Trucking Accidents Change Lives
Driving has become so commonplace now that we often forget just how dangerous it can be. While safety precautions have come a long way since the first motor vehicles appears at the turn of the 20th century, one of the most effective precautions a driver can have is to simply be prepared and know that everything under the hood is performing well. After all, even minor road accidents can have life-altering consequences – or even worse, ones that end a life altogether.
These dangers increase even more when bigger, heavier trucks or other machinery is involved: with more mass, they take longer to slow and stop when moving, and they cause much more damage when they hit something smaller.
Many factors contribute to accidents when out on the road, beyond the usual blame of weather or unforeseen circumstances. When it comes to collisions between passenger cars and trucks, statistically what happens most often is that the cars veer into the truck’s lane and end up hitting the front, or getting caught beneath the side or rear bumper of the trailer. (The last one is especially dangerous, as the frames of those bumpers collapse when a vehicle breaks it, falling onto a smaller car with deadly results.) While it can be tempting to blame the passenger car drivers for these accidents, inspections have shown that about 75% of the trucks involved had defects that contributed to the final crash.
A report from the Insurance Institute for Highway Safety states that a truck with an “out-of-service” violation from a Commercial Vehicle Inspection Program (CVIP) is four times more likely to be in a crush incident than trucks without. These violations can be issued for problems like faulty brakes, fraying tire sidewalls, worn shocks, burned-out headlights, and improper tail or brake lights. Faulty brakes alone can triple the risk of being involved in a crush, and worn shock absorbers can add meters of stop time to a fast-moving rig – which could literally mean the difference between life and death.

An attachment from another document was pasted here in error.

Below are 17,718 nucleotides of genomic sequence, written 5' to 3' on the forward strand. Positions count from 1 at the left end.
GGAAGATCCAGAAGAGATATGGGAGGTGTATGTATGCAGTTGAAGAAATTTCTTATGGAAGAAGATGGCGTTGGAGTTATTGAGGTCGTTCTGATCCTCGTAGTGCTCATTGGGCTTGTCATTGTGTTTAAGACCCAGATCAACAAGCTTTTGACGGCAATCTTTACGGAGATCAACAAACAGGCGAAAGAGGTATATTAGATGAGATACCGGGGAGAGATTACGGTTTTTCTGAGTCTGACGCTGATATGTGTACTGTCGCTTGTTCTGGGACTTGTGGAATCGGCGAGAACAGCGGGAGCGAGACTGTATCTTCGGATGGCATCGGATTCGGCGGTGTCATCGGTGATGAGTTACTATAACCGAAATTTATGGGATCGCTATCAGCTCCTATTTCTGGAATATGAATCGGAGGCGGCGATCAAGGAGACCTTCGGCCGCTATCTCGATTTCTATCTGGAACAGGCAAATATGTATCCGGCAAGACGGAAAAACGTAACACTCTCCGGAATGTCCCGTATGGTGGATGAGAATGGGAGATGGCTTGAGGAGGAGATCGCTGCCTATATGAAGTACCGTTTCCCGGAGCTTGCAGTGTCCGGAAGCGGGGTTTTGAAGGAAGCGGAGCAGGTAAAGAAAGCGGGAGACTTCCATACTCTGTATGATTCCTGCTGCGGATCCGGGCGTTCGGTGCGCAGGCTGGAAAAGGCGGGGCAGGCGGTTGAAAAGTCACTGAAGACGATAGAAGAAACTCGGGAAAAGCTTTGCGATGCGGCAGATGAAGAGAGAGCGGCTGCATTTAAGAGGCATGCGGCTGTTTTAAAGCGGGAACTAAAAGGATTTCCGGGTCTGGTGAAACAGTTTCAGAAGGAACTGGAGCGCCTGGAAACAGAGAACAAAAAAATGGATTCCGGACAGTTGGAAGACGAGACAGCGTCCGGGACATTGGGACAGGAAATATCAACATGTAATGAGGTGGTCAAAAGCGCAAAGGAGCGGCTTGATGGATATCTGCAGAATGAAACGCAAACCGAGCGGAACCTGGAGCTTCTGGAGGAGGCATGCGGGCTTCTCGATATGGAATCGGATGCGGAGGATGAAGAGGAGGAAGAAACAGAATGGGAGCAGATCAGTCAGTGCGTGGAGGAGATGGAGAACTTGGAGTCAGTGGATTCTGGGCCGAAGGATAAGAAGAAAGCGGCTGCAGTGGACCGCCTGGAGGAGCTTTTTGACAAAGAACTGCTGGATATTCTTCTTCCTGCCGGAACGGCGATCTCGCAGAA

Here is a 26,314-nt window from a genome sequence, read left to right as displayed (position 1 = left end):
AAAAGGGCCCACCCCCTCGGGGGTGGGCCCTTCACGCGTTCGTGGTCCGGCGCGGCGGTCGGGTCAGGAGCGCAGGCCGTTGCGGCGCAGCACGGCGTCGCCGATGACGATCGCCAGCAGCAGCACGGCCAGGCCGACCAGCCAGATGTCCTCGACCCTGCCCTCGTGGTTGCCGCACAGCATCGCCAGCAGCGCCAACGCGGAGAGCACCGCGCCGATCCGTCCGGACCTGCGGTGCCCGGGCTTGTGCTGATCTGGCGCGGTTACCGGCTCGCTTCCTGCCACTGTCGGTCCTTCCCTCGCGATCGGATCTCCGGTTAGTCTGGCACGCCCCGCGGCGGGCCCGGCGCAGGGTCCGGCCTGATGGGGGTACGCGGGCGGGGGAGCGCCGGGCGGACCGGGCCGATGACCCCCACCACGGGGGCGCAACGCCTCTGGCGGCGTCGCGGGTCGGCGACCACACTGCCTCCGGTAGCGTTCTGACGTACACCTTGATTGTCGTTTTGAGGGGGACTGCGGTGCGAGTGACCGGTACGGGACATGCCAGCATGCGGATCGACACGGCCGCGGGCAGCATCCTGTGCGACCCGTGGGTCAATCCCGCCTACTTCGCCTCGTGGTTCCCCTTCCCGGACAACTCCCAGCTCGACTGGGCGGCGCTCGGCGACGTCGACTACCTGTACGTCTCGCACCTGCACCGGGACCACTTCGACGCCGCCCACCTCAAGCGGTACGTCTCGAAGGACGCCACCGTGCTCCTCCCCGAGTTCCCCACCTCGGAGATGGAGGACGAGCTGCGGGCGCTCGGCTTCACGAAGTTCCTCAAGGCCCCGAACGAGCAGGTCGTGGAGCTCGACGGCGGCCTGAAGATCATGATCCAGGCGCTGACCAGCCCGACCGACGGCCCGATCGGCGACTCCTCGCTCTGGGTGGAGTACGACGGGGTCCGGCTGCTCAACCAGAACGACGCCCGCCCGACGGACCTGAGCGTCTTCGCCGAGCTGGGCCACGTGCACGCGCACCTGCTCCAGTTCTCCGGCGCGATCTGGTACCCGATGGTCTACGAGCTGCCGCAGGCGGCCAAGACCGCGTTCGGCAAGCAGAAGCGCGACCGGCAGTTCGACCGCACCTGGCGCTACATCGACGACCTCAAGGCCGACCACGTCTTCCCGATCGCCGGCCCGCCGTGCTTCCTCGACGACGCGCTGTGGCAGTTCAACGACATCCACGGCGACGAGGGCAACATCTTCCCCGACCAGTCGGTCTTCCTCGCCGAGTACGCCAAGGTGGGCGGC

Furthermore, there is only so much a truck driver can do once on the road – they will accommodate extra space for longer braking (on average, about 40% more than passenger cars), and are more careful around intersections and other vehicles. But once up to highway speed and making split-second decisions, it comes down to the mechanical parts of the truck itself. That’s why we want you to be prepared before you even start the engine – so you won’t find yourself in the ditch after an accident.
New technologies are extremely helpful in reducing the risk of a crash. Anti-lock braking systems, for example, allow wheels to spin during hard braking, which improves driver control of a skid and reduces the crush risk up to 65%. Electronic Stability Control, now mandatory on trucks and buses made after August 2017, also mitigates the chances of an uncontrollable truck. And even newer systems, like lane departure warnings, blind spot alarms, and forward collision detection are becoming increasingly common in the battle against automotive accidents.
There’s no substitute for proper inspection and preparation, though, which will ensure your truck is ready for the road and up-to-spec on all its safety systems. West Tech Mobile is a professional CVIP inspection facility, and your safety is our main concern – our technicians will make sure you are as safe as you can possibly be before you leave our shop. And our repairs and recommendations are always made with the utmost quality in mind.
Even if you’re out on the road and run into trouble – please don’t take the risk of trying to drive an unsafe truck. Call West Tech Mobile and our rescue mechanics will come to you in a fully-tooled service vehicle, ready to go the extra mile to reach you and get you home safely to your family. It’s what we do best!
For further information on Truck driving accidents causes and statistics please visit https://www.truckdrivingjobs.com/faq/truck-driving-accidents.html